Letter

Mr. GS,

Thank you for your response. It was more light-hearted than I would have thought. Much to my relief, I read your letter in my humble screened-in porch in the cool spring evening.

I won’t waste your time in this letter so I will get to the point.

“The life of folly is empty of gratitude, full of anxiety: it is focused wholly on the future.”

This is Epicurus. In my evening reading I came across Seneca quoting Epicurus in one of his letters and it very neatly squares the corners of the topic of this letter. And I am sure you won’t be disappointed. Though perhaps I speak too soon.

It occurs to me that I have lived most of my life in folly because I have directed most of my focus and energy toward the future. Now, one can direct their energy toward the future in a productive manner, but one can also completely waste their time dwelling on what is around the corner. Which has held the most weight in my life? I’m not sure I can answer that question.

What kind of focus on the future are we referring to here? A man could focus on the future by collecting food and storing it away. Or, in a modern sense, saving money. This is productive. Focusing on an approaching event to the point of imagining outcomes is unproductive focus on the future, and therefore, folly.

There is a simple solution to this state of being. One needs only have faith that what happens does in fact happen for a reason, and multiple reasons at that. Perhaps even a countless number of reasons. If one adopts this attitude then anxiety ceases to maintain its foothold in one’s life. What is there to be anxious about if whatever happens to you must happen for a reason? Even if the reason is your own death?

I came across an obituary of a young woman in the local newspaper the other day. She was 29. The obituary reported that she died “suddenly.” How, I ask you, my friend, does a 29 year old die suddenly? A car accident? Maybe. An aneurysm? Maybe. The point is, this young woman, who had a successful life and a successful life ahead of her could not escape her fate, which was to do what she had done in this world and then to die suddenly. I thought about it for many days. It followed me everywhere I went. I thought about death and my own life and that I, too, could die suddenly if that was the way things were ordered.

We do inexplicable things and later, ask ourselves: “how could I be so stupid as to react that way?” We are overtaken by anxiety of the consequences of our stupidity. What will become of us now? The answer is: you acted the way you did in order to meet your fate. Whatever that entails you must meet it head on and do battle. Whether we like it or not that is the condition of life.

Our reactions may endear us to certain people, or it may help to develop a relationship with someone, whether they are your superior at your place of work or your future wife. The point is this: human beings are in a process of exchange with one another at all times. We exchange material; we exchange emotional responses; we exchange ideas, etc…

But I am getting off topic here. You see I am easily distracted. You know this already.

The focus of this letter is, or was supposed to be, fate, the future, and how to prevent, or limit anxiety for the future through faith in fate itself. The word fate brings to mind a few connotations. One will think of a deity controlling everything from time immemorial; one will think of fate as pure consequence; one will think of fate as intimately connected with one’s social position. Of these three I adhere to the second: that fate is in fact another word for consequence. What starts us on our path after birth, is our position in the world. Position in the world encompasses many things. From the people we know to our social standing, we enter into the world already positioned. Our entry is not chosen and so we find ourselves somewhere as someone. That in itself is the definition of fate, and it’s what we have to work with, and often times, against.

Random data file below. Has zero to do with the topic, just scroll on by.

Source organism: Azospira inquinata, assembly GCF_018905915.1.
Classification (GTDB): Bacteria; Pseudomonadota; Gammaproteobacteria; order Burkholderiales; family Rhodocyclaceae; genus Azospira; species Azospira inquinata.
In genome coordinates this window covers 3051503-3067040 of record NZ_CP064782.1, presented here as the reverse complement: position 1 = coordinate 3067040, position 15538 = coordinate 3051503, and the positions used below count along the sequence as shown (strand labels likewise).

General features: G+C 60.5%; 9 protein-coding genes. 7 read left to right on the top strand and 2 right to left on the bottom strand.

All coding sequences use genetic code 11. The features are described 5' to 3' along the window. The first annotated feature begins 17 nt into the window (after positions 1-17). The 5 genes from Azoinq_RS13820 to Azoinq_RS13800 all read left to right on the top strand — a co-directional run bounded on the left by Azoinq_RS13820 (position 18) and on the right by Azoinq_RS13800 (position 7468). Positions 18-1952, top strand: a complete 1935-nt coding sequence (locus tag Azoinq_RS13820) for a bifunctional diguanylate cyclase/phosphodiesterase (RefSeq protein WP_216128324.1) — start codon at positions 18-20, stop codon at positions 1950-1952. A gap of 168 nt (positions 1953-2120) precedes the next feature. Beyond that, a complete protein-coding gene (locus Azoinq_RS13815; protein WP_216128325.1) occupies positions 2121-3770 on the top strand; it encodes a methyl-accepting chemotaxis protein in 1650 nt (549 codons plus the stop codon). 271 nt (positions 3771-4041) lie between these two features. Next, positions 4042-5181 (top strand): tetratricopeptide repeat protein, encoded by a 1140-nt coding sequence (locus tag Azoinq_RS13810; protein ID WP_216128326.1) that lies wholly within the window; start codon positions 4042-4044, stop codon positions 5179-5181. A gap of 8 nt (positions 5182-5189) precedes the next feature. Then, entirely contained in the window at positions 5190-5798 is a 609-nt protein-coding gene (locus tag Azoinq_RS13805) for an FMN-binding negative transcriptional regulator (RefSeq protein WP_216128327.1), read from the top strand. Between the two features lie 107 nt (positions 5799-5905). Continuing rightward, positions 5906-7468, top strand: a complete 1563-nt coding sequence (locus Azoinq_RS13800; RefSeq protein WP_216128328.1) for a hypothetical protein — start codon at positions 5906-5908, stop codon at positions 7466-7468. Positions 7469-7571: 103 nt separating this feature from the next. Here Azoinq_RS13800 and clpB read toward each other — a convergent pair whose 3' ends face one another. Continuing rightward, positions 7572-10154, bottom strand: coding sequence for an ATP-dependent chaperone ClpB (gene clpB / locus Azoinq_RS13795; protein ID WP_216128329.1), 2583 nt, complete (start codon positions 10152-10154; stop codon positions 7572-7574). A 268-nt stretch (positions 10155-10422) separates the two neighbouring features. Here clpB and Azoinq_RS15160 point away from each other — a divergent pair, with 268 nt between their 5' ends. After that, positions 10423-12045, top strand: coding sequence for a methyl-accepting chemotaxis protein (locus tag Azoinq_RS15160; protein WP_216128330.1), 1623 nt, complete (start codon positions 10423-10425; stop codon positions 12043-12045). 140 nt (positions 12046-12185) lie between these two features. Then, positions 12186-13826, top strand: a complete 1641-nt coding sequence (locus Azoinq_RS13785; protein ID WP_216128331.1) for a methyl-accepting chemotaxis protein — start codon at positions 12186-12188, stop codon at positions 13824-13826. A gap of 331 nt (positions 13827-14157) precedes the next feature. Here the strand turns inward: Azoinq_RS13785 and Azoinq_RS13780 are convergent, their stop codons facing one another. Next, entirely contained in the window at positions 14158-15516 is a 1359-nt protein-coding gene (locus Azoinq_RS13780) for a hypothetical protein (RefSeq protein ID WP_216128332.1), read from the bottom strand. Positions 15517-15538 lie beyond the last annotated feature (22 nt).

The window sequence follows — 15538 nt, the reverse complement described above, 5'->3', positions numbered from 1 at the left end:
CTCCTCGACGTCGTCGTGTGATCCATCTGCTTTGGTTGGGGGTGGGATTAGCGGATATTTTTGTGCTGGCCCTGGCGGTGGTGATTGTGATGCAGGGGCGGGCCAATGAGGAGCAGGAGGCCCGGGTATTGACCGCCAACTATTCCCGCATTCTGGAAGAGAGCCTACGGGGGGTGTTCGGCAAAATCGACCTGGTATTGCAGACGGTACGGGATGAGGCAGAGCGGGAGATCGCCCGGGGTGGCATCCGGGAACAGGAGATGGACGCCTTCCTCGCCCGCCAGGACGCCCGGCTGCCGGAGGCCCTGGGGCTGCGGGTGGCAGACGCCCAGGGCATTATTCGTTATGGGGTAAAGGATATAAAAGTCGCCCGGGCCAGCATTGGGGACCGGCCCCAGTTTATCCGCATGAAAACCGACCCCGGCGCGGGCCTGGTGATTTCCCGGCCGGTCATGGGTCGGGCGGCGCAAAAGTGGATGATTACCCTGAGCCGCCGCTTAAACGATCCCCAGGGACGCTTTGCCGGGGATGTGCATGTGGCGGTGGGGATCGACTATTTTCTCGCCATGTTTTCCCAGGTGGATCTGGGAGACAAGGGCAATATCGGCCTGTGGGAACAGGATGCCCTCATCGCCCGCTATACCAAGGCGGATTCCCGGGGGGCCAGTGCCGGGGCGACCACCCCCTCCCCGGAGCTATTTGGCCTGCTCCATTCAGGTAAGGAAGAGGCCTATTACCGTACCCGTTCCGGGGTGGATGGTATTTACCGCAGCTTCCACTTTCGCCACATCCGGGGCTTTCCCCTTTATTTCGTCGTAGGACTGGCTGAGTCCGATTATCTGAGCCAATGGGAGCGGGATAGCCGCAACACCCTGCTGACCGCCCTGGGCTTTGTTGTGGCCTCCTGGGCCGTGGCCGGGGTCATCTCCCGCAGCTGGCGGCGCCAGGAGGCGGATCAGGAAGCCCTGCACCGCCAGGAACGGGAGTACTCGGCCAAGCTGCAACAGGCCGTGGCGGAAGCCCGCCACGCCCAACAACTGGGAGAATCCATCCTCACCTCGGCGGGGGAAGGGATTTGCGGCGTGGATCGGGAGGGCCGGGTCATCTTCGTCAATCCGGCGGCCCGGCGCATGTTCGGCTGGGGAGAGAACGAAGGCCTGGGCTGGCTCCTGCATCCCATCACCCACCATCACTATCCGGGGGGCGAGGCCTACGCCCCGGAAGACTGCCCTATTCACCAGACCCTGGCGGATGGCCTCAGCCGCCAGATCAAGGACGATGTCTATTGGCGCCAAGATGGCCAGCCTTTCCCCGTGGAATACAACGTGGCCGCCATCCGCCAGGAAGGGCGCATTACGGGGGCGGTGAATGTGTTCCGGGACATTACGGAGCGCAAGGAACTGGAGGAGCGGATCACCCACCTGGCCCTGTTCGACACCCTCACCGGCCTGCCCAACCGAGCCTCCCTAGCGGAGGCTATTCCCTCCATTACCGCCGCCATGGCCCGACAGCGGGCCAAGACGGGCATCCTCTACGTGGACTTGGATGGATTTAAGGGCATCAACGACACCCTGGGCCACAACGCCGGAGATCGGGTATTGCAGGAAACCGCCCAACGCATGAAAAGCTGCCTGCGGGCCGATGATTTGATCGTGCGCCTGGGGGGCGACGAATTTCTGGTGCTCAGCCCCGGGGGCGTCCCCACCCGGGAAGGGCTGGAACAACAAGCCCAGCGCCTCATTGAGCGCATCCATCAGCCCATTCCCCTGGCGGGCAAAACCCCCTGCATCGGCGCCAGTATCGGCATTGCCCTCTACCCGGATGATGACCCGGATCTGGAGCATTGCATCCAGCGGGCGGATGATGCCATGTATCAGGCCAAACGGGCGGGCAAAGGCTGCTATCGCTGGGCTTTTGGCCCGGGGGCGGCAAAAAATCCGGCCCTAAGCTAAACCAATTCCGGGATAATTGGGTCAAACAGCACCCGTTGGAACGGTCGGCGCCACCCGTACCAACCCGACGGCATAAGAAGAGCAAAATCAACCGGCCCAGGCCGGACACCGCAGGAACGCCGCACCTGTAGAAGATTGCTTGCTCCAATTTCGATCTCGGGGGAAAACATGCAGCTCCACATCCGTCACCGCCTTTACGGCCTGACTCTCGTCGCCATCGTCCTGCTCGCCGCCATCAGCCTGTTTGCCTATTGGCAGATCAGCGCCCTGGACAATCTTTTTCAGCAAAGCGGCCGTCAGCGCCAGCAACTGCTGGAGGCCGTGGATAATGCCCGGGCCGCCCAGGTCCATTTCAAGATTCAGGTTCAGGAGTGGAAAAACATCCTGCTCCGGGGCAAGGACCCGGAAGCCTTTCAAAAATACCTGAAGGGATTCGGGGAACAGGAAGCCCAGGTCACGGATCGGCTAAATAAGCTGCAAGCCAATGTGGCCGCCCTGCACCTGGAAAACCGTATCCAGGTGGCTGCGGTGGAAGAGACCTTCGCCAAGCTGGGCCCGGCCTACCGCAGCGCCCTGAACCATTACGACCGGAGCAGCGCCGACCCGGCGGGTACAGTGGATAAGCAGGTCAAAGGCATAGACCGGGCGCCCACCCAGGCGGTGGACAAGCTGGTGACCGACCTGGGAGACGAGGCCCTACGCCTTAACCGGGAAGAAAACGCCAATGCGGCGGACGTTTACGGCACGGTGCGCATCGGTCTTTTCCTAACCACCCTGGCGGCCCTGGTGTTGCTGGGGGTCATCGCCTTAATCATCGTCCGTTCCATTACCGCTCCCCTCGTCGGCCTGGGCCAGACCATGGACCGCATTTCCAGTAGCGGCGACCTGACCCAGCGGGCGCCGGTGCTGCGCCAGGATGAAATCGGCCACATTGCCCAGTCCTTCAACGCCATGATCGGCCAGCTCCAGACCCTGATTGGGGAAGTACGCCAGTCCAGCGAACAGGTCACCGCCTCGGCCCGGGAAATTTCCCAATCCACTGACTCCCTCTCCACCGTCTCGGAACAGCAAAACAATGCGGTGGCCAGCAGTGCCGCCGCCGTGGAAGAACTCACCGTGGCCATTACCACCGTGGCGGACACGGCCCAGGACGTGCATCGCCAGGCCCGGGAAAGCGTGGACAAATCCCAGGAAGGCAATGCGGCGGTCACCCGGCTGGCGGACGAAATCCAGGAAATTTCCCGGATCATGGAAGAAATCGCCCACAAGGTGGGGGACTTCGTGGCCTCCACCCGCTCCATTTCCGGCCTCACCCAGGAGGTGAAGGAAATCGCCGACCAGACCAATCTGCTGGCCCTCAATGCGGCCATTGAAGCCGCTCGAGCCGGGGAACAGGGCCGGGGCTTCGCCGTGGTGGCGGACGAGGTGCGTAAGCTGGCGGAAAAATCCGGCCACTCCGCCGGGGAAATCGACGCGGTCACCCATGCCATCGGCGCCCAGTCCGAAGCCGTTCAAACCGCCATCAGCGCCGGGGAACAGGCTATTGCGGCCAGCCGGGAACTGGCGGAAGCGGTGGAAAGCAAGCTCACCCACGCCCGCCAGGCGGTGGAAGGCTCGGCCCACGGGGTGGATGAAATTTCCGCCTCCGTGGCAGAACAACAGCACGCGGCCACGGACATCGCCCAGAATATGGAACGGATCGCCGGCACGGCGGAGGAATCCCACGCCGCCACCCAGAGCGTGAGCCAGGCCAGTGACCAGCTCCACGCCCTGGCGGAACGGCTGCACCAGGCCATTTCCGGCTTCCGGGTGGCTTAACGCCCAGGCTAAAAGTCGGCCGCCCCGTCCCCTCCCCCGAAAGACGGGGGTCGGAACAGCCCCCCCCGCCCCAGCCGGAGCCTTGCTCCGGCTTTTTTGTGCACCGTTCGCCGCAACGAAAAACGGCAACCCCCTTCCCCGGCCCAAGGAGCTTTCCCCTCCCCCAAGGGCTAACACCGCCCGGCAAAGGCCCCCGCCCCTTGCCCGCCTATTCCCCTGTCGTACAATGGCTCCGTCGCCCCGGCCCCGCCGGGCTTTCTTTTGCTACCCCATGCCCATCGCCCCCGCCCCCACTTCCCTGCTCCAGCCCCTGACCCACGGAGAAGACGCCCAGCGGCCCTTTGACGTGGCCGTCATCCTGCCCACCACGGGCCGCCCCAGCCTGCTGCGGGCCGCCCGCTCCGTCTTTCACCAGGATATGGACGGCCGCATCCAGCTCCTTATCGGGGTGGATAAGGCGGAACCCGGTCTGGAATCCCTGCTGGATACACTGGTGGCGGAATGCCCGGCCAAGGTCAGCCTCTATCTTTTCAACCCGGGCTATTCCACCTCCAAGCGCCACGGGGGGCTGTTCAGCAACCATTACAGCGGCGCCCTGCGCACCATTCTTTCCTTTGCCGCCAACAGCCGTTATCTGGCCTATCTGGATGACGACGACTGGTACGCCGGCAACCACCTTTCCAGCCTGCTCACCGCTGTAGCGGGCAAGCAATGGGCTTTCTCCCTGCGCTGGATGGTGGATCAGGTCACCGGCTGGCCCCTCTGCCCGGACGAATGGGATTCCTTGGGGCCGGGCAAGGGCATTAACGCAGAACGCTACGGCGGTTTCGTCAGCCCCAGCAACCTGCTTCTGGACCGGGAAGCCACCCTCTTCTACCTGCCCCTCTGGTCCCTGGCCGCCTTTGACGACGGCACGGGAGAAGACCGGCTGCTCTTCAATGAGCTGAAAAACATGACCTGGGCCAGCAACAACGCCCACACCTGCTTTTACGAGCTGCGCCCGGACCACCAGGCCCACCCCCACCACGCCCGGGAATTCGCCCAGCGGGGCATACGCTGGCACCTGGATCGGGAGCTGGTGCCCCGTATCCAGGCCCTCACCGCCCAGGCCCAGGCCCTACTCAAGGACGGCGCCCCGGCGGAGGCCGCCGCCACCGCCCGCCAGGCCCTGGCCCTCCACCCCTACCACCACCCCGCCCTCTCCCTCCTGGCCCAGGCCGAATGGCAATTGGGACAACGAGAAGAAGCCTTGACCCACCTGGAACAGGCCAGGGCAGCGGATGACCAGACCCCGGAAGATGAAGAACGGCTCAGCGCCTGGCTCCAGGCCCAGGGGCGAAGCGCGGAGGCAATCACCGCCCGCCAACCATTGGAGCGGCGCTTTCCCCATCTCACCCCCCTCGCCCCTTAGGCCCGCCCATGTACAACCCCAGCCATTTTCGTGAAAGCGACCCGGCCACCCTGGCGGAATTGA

Many people will say that it is folly to curse one’s fate–that one should never work against their fate but accept it with their entire being and move forward with it. Agreed, mostly, but isn’t there some utility in cursing one’s fate? Isn’t there advantage to be gleaned by doing combat against oneself and one’s circumstance? I want to call this self-combat, if you will allow it, my friend, and we can use this term going forward in our correspondence, unless, that is, you have a major objection to the term. Whether or not you agree that it is productive is another matter, but we should at least agree on the term.

Seneca writes:

“Excellence withers without an adversary: the time for us to see how great it is, how much its force, is when it displays its power through endurance. I assure you, good men should do the same: they should not be afraid to face hardships and difficulties, or complain of fate; whatever happens, good men should take it in part, and turn it to a good end; it is not what you endure that matters, but how you endure it.”

And with that, I’ll turn it over to you.

Yours,

N

 

 

Leave a Reply

Fill in your details below or click an icon to log in:

WordPress.com Logo

You are commenting using your WordPress.com account. Log Out /  Change )

Google photo

You are commenting using your Google account. Log Out /  Change )

Twitter picture

You are commenting using your Twitter account. Log Out /  Change )

Facebook photo

You are commenting using your Facebook account. Log Out /  Change )

Connecting to %s